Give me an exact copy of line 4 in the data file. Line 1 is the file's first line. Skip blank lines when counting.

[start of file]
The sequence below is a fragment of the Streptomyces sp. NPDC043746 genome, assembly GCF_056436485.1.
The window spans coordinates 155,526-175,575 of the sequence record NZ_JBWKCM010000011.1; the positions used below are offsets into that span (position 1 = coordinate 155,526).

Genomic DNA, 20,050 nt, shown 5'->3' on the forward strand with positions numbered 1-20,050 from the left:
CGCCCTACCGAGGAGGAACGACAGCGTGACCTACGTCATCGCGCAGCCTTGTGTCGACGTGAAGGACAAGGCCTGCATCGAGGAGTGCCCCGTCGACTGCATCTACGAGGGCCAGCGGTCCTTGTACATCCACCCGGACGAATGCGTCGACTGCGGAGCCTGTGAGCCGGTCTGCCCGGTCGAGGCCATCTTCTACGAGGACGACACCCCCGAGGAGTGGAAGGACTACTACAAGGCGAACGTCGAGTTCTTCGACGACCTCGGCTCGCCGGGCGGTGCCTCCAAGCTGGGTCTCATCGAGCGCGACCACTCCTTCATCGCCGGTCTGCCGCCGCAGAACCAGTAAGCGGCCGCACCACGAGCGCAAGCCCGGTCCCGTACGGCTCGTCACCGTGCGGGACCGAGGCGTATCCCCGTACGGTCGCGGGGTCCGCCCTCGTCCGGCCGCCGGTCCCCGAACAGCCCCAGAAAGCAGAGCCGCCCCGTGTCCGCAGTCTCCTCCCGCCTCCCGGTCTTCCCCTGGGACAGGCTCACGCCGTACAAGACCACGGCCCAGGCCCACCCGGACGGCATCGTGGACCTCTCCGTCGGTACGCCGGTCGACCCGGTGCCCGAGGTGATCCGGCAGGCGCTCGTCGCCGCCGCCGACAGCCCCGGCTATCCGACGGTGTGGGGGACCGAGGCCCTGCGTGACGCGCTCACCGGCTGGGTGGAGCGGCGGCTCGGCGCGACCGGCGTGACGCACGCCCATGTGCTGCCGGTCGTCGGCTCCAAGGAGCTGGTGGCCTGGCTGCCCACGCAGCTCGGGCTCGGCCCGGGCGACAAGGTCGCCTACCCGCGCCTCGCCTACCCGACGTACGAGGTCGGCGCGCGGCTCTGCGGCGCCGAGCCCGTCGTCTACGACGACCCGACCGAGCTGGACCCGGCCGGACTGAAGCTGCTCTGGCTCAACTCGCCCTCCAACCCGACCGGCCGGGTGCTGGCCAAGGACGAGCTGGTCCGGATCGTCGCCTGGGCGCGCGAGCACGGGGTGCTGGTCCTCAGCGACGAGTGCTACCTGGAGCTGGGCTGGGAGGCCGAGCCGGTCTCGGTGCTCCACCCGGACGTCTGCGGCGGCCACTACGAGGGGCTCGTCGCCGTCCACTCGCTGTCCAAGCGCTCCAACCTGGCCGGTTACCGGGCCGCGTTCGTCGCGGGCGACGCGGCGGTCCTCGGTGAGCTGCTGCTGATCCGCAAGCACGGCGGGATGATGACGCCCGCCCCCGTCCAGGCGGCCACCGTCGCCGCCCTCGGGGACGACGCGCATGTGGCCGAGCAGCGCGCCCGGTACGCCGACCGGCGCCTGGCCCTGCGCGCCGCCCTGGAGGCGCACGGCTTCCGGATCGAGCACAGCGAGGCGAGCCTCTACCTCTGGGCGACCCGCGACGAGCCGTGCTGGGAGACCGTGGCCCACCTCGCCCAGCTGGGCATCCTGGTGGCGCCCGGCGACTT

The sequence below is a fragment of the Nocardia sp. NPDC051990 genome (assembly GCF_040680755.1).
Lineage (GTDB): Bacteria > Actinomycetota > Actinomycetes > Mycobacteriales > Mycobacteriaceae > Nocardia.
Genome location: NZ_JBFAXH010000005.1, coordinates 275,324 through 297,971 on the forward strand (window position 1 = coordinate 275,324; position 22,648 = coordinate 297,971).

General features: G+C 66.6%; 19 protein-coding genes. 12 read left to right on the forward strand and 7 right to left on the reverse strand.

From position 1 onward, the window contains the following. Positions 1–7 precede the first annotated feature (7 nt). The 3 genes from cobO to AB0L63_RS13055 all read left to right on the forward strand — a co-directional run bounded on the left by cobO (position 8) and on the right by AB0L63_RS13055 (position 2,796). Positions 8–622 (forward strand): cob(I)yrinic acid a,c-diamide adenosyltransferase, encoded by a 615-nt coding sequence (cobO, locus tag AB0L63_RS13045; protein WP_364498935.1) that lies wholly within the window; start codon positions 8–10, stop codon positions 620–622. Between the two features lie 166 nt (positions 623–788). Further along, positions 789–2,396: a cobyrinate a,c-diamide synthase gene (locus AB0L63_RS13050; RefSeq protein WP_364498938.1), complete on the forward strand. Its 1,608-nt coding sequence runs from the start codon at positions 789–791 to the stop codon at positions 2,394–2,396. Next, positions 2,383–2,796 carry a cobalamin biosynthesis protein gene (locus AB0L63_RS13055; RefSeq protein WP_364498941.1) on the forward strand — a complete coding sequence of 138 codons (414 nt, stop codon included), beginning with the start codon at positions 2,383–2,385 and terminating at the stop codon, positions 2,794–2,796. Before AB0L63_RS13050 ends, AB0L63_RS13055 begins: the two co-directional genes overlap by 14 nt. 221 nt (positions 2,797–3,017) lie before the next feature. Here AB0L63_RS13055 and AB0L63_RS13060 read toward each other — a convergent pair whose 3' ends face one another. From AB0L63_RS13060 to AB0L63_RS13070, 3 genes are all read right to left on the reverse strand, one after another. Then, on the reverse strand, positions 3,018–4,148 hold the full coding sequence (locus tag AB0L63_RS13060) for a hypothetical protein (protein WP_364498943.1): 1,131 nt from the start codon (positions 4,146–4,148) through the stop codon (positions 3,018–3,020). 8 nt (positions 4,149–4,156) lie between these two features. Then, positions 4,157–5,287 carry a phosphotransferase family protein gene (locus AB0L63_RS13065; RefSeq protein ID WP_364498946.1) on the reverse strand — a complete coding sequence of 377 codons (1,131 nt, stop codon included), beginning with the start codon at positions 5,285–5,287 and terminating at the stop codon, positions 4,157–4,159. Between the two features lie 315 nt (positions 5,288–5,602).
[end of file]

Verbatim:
CGCCCTACCGAGGAGGAACGACAGCGTGACCTACGTCATCGCGCAGCCTTGTGTCGACGTGAAGGACAAGGCCTGCATCGAGGAGTGCCCCGTCGACTGCATCTACGAGGGCCAGCGGTCCTTGTACATCCACCCGGACGAATGCGTCGACTGCGGAGCCTGTGAGCCGGTCTGCCCGGTCGAGGCCATCTTCTACGAGGACGACACCCCCGAGGAGTGGAAGGACTACTACAAGGCGAACGTCGAGTTCTTCGACGACCTCGGCTCGCCGGGCGGTGCCTCCAAGCTGGGTCTCATCGAGCGCGACCACTCCTTCATCGCCGGTCTGCCGCCGCAGAACCAGTAAGCGGCCGCACCACGAGCGCAAGCCCGGTCCCGTACGGCTCGTCACCGTGCGGGACCGAGGCGTATCCCCGTACGGTCGCGGGGTCCGCCCTCGTCCGGCCGCCGGTCCCCGAACAGCCCCAGAAAGCAGAGCCGCCCCGTGTCCGCAGTCTCCTCCCGCCTCCCGGTCTTCCCCTGGGACAGGCTCACGCCGTACAAGACCACGGCCCAGGCCCACCCGGACGGCATCGTGGACCTCTCCGTCGGTACGCCGGTCGACCCGGTGCCCGAGGTGATCCGGCAGGCGCTCGTCGCCGCCGCCGACAGCCCCGGCTATCCGACGGTGTGGGGGACCGAGGCCCTGCGTGACGCGCTCACCGGCTGGGTGGAGCGGCGGCTCGGCGCGACCGGCGTGACGCACGCCCATGTGCTGCCGGTCGTCGGCTCCAAGGAGCTGGTGGCCTGGCTGCCCACGCAGCTCGGGCTCGGCCCGGGCGACAAGGTCGCCTACCCGCGCCTCGCCTACCCGACGTACGAGGTCGGCGCGCGGCTCTGCGGCGCCGAGCCCGTCGTCTACGACGACCCGACCGAGCTGGACCCGGCCGGACTGAAGCTGCTCTGGCTCAACTCGCCCTCCAACCCGACCGGCCGGGTGCTGGCCAAGGACGAGCTGGTCCGGATCGTCGCCTGGGCGCGCGAGCACGGGGTGCTGGTCCTCAGCGACGAGTGCTACCTGGAGCTGGGCTGGGAGGCCGAGCCGGTCTCGGTGCTCCACCCGGACGTCTGCGGCGGCCACTACGAGGGGCTCGTCGCCGTCCACTCGCTGTCCAAGCGCTCCAACCTGGCCGGTTACCGGGCCGCGTTCGTCGCGGGCGACGCGGCGGTCCTCGGTGAGCTGCTGCTGATCCGCAAGCACGGCGGGATGATGACGCCCGCCCCCGTCCAGGCGGCCACCGTCGCCGCCCTCGGGGACGACGCGCATGTGGCCGAGCAGCGCGCCCGGTACGCCGACCGGCGCCTGGCCCTGCGCGCCGCCCTGGAGGCGCACGGCTTCCGGATCGAGCACAGCGAGGCGAGCCTCTACCTCTGGGCGACCCGCGACGAGCCGTGCTGGGAGACCGTGGCCCACCTCGCCCAGCTGGGCATCCTGGTGGCGCCCGGCGACTT